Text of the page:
Eileen Gray: A House Under the Sun
This gorgeous but fragmented narrative aims to bring overdue attention to Eileen Gray, a bisexual Irish interior decorator and architect who spent the majority of her life in France, but the snapshot structure resists any attempt to read it as a comprehensive biography. In fact, the opening scene focuses not on Gray but on the most well-known building she designed, E-1027. Swiss architect Le Corbusier stayed there and painted the interior walls with his own brightly colored murals, in defiance of Gray's aesthetics, and he was swimming in the sea near the house when he died in 1965. The brief chapters ricochet out of chronological order, bouncing from when Gray still lived with her lover Jean Badovici, a Romanian architect; to her childhood amongst a family of five children and an absentee artist father; to her first introduction to lacquer, a medium she loved; and so on. Illustrated with soft crayon lines and a neutral palette—except where Corbusier’s paintings break the color scheme with bright intrusion—the layouts are lovely and evocative of Gray’s creative process. However, characters are rarely introduced with full names, and the strength of their relationships with Gray are hard to gauge in fleeting scenes. While the tribute will pique curiosity about a notable life, uninitiated readers are likely to rely heavily on the foreword and afterword (and Wikipedia) to fill its gaps. (May)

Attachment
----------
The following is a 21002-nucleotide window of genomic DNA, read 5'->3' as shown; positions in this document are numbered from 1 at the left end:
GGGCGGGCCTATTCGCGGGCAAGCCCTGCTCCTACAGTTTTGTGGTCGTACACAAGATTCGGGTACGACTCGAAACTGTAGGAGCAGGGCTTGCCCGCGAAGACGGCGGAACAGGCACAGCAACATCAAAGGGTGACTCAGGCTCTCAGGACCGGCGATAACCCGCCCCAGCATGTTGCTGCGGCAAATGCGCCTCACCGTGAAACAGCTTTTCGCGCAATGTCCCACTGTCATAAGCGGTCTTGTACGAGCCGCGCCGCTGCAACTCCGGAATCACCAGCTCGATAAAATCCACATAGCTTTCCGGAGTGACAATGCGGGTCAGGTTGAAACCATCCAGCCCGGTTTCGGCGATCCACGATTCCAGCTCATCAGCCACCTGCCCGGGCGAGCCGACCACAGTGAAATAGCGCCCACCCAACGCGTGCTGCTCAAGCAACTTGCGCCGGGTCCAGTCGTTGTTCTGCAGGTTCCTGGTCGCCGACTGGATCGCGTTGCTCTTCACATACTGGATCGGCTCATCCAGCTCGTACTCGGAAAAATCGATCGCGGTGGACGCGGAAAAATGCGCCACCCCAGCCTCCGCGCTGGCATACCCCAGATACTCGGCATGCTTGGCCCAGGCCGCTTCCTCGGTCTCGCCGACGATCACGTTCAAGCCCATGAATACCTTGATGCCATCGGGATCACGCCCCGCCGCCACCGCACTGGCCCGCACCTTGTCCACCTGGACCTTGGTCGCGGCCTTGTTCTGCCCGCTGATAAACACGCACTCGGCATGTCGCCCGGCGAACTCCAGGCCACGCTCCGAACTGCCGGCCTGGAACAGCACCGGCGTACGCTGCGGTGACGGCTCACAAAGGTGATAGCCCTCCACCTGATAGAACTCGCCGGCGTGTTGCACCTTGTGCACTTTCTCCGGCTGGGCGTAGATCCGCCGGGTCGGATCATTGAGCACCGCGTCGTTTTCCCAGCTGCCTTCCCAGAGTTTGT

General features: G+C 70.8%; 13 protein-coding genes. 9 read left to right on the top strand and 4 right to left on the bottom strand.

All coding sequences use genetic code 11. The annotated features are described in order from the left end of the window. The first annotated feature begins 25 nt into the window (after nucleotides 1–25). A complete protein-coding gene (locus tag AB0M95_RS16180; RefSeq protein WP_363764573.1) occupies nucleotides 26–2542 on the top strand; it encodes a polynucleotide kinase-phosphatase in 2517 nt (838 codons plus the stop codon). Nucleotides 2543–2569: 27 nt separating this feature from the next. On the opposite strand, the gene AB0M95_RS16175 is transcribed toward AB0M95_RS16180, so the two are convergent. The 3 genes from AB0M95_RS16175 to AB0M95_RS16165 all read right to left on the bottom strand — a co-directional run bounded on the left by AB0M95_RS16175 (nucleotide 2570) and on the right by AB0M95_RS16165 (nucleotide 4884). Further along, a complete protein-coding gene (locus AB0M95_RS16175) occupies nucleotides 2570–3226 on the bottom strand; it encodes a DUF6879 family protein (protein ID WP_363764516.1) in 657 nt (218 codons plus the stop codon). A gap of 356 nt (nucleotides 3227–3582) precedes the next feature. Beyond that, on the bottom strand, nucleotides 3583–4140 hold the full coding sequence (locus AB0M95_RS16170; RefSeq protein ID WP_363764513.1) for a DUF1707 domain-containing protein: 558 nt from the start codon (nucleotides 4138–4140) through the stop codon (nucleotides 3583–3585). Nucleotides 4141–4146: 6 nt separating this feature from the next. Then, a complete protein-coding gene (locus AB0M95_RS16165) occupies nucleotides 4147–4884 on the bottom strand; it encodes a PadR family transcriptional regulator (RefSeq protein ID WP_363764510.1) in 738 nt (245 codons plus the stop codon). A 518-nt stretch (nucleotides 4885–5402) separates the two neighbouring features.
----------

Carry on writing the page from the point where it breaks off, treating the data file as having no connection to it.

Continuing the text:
Correction: An earlier version of this review misspelled Eileen Gray's last name. This review has also been updated for clarity regarding the circumstances of Le Corbusier's death.